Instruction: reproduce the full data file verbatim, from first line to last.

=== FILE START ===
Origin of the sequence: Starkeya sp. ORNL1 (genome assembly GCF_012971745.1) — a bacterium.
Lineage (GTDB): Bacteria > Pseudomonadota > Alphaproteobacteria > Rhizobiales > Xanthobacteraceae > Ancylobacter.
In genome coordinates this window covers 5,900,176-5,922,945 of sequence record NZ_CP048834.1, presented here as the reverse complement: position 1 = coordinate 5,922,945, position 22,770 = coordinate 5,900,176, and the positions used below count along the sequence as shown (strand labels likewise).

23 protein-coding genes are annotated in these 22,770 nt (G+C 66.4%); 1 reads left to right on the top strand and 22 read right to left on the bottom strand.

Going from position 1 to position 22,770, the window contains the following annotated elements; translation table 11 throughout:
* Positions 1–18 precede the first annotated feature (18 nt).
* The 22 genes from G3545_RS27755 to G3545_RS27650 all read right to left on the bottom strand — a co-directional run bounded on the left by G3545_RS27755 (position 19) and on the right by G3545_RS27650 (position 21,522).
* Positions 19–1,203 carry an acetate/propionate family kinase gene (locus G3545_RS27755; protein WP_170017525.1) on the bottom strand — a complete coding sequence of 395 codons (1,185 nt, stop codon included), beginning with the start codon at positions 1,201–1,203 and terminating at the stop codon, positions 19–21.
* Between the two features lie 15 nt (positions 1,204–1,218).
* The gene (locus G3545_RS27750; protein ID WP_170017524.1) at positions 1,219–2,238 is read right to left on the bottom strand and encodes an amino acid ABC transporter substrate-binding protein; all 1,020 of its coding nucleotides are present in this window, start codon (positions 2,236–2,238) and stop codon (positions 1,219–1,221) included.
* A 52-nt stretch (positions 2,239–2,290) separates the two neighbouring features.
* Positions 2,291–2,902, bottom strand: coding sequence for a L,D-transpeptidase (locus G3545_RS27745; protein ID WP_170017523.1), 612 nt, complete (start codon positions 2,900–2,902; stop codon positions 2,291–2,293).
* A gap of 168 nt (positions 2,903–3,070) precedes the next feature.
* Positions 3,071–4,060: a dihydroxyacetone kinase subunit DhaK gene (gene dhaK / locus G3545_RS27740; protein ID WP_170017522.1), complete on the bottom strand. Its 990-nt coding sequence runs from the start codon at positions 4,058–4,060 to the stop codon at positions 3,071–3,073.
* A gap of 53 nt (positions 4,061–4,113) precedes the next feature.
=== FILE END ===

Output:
Origin of the sequence: Starkeya sp. ORNL1 (genome assembly GCF_012971745.1) — a bacterium.
Lineage (GTDB): Bacteria > Pseudomonadota > Alphaproteobacteria > Rhizobiales > Xanthobacteraceae > Ancylobacter.
In genome coordinates this window covers 5,900,176-5,922,945 of sequence record NZ_CP048834.1, presented here as the reverse complement: position 1 = coordinate 5,922,945, position 22,770 = coordinate 5,900,176, and the positions used below count along the sequence as shown (strand labels likewise).

23 protein-coding genes are annotated in these 22,770 nt (G+C 66.4%); 1 reads left to right on the top strand and 22 read right to left on the bottom strand.

Going from position 1 to position 22,770, the window contains the following annotated elements; translation table 11 throughout:
* Positions 1–18 precede the first annotated feature (18 nt).
* The 22 genes from G3545_RS27755 to G3545_RS27650 all read right to left on the bottom strand — a co-directional run bounded on the left by G3545_RS27755 (position 19) and on the right by G3545_RS27650 (position 21,522).
* Positions 19–1,203 carry an acetate/propionate family kinase gene (locus G3545_RS27755; protein WP_170017525.1) on the bottom strand — a complete coding sequence of 395 codons (1,185 nt, stop codon included), beginning with the start codon at positions 1,201–1,203 and terminating at the stop codon, positions 19–21.
* Between the two features lie 15 nt (positions 1,204–1,218).
* The gene (locus G3545_RS27750; protein ID WP_170017524.1) at positions 1,219–2,238 is read right to left on the bottom strand and encodes an amino acid ABC transporter substrate-binding protein; all 1,020 of its coding nucleotides are present in this window, start codon (positions 2,236–2,238) and stop codon (positions 1,219–1,221) included.
* A 52-nt stretch (positions 2,239–2,290) separates the two neighbouring features.
* Positions 2,291–2,902, bottom strand: coding sequence for a L,D-transpeptidase (locus G3545_RS27745; protein ID WP_170017523.1), 612 nt, complete (start codon positions 2,900–2,902; stop codon positions 2,291–2,293).
* A gap of 168 nt (positions 2,903–3,070) precedes the next feature.
* Positions 3,071–4,060: a dihydroxyacetone kinase subunit DhaK gene (gene dhaK / locus G3545_RS27740; protein ID WP_170017522.1), complete on the bottom strand. Its 990-nt coding sequence runs from the start codon at positions 4,058–4,060 to the stop codon at positions 3,071–3,073.
* A gap of 53 nt (positions 4,061–4,113) precedes the next feature.